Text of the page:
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Exchange Online Unified Messaging being replaced with Cloud Voicemail starting March 2019, final retirement February 2020

In July 2018 we learnt that Exchange Server 2019 no longer contained the Unified Messaging (Voicemail and Auto-attendant) role. It figured that it was only a matter of time before Microsoft retired the service in Office 365. That time has now been announced.

Microsoft is retiring Unified Messaging (UM) in Exchange Online and replacing it with Cloud Voicemail and Cloud Auto Attendant services. If you have Skype for Business 2015 or Lync Server 2013 hybrid connected to Exchange Online Unified Messaging you will be transitioned by Microsoft to Cloud Voicemail on or before February 2020.

You are impacted if you are using Exchange Online for

  • Voicemail service
  • Auto Attendant service
  • Fax integration

Lync 2010 Server is not supported to connect to Cloud Voicemail. Lync 2010/Exchange UM Online customers must upgrade to Skype for Business Server 2015 or 2019 prior to February 2020 to be supported on Cloud Voicemail.

Microsoft previously announced retiring the option to connect third-party IP PBX’s/Session border controllers to Exchange Online Unified Messaging on December 1, 2019.

Who is unaffected?

  • Exchange Server customers using Unified Messaging are unaffected.
  • Skype for Business Online and Microsoft Teams users are unaffected, they have always used Cloud Voicemail.

How the transition will work

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Reference: Exchange Unified Messaging Online migration support

From the blog “The transition timing will vary depending upon how your company has utilized the UM features. Over the course of this calendar year, we will selectively notify customers via the Office 365 Message Center of their coming transition. The first group of customers will be notified in February 2019 and then can expect to be transitioned in March 2019. The experience for each customer will be transparent – Microsoft will switch your users over to Cloud Voicemail and perform the necessary validation and testing.

Customers who have received a transition notification and would like to request postponement can do so by submitting a request via the support tool in the Office 365 Admin Portal. Please remember that final retirement date is February 2020.”

What’s missing from Cloud Voicemail compared to Exchange Online Unified Messaging

The Microsoft blog does a good job of selling the benefits of Cloud Voicemail, mainly around being in the cloud is great for future innovation. Most typical users will not notice any real difference. However, today, there are a few feature gaps between Exchange Unified Messaging and Cloud Voicemail. To Microsoft’s credit, their documentation spells this out. Here are some notable ones:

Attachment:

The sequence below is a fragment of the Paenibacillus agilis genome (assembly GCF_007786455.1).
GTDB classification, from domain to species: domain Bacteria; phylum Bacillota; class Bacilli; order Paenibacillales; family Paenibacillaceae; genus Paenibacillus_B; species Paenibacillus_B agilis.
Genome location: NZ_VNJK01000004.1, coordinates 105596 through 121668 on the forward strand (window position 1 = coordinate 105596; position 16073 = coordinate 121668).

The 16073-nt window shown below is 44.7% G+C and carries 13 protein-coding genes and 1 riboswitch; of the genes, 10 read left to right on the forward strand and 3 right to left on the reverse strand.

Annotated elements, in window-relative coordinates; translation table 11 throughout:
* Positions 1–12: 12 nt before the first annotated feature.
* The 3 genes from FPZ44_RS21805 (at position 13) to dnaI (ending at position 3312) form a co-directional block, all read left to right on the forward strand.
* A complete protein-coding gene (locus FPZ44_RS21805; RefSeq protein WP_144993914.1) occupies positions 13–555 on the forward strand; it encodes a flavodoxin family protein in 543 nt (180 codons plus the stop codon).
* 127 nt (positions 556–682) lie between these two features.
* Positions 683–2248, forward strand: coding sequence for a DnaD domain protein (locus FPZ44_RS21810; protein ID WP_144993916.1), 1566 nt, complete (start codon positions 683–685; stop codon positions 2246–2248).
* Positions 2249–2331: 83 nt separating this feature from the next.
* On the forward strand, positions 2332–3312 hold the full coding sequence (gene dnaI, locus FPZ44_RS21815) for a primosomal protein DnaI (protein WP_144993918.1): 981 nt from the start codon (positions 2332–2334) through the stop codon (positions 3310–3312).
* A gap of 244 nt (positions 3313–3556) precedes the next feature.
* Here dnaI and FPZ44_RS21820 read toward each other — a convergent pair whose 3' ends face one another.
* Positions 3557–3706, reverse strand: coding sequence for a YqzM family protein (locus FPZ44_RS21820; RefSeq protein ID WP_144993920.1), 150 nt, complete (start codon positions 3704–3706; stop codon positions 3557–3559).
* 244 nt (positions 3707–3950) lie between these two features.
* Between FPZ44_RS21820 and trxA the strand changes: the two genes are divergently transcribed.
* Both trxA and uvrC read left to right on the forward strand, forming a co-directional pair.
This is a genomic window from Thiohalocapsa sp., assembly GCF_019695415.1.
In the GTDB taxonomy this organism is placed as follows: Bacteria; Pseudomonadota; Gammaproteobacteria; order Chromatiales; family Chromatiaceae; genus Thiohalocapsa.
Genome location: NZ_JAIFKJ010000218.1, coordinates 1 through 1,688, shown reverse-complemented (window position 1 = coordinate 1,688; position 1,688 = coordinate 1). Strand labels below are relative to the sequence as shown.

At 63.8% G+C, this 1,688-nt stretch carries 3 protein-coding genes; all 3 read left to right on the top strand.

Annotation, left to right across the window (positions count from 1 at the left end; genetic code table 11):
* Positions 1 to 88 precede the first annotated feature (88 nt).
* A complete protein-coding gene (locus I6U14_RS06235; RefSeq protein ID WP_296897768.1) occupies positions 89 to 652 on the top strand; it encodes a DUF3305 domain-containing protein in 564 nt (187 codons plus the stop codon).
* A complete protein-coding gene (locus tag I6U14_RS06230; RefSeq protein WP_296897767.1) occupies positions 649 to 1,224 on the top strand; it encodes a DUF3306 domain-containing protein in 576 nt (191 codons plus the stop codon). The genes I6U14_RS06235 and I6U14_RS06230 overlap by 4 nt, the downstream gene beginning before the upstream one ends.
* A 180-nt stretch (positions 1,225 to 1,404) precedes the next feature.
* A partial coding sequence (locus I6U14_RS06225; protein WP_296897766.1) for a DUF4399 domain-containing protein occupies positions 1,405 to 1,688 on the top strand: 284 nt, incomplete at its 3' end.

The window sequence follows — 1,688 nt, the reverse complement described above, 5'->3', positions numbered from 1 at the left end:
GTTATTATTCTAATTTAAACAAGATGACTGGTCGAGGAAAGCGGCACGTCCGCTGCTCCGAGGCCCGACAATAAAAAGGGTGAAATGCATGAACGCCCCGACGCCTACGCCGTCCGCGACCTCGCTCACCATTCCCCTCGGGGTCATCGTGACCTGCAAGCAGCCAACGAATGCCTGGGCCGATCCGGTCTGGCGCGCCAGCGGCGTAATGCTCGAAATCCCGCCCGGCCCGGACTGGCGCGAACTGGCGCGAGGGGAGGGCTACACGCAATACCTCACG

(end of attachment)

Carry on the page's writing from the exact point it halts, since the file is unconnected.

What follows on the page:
• PSTN Dial-in Access – Cloud Voicemail has no option to dial a regular phone number to listen back to your voicemail. For example from your mobile/cell phone. All listen back is via your email.
  • Play on phone (PSTN)- to play message – the ability to click play and have your PSTN phone ring and play the message back to you. useful for those without headsets/speakers on their PC.
  • Call Answering Rules/Personal Auto Attendant
  • Message Waiting Indicator light on some phones
  • Sending a voice message to a group of users
  • Voicemail notification using SMS
  • Fax integration – I don’t know of anyone who used this, but it’s gone

Missing today but coming:

  • Call answering rules – Q1CY19
  • Web portal administration – CY19

What’s missing from Cloud Auto Attendant compared to Exchange Online Auto Attendant

  • Transfer to PSTN number externally – coming Q2CY19
  • Extension dialling – CY19
  • Mailbox for AA callers to leave a message – CY19

Have I missed a feature you use, if so please let me know. I will keep updating the blog to help others.

Overall I don’t think this will impact a lot of users functionality wise. It is another example of the type of change timelines in the cloud.

About the author

Tom Arbuthnot

A Microsoft MVP and Microsoft Certified Master, Tom Arbuthnot is Principal Solutions Architect at Microsoft Collaboration specialists Modality Systems.

Tom stays up to date with industry developments and shares news and his opinions on his blog, Microsoft Teams Podcast and email list. He is a regular speaker at events around the world.

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  • Features that are lacking. Direct Routing to auto attendants is not supported – you must port your number to Microsoft as a Service Number. There is no such thing as a subscriber access number – this is commonly used with shared voicemail boxes. There are no shared voicemail boxes. No option to “Zero Out” of a voicemail box which is commonly used in Boss/Admin scenarios. No ability to schedule temp/holiday greetings.

Tom Talks Microsoft Teams and Microsoft 365 Collaboration news and opinions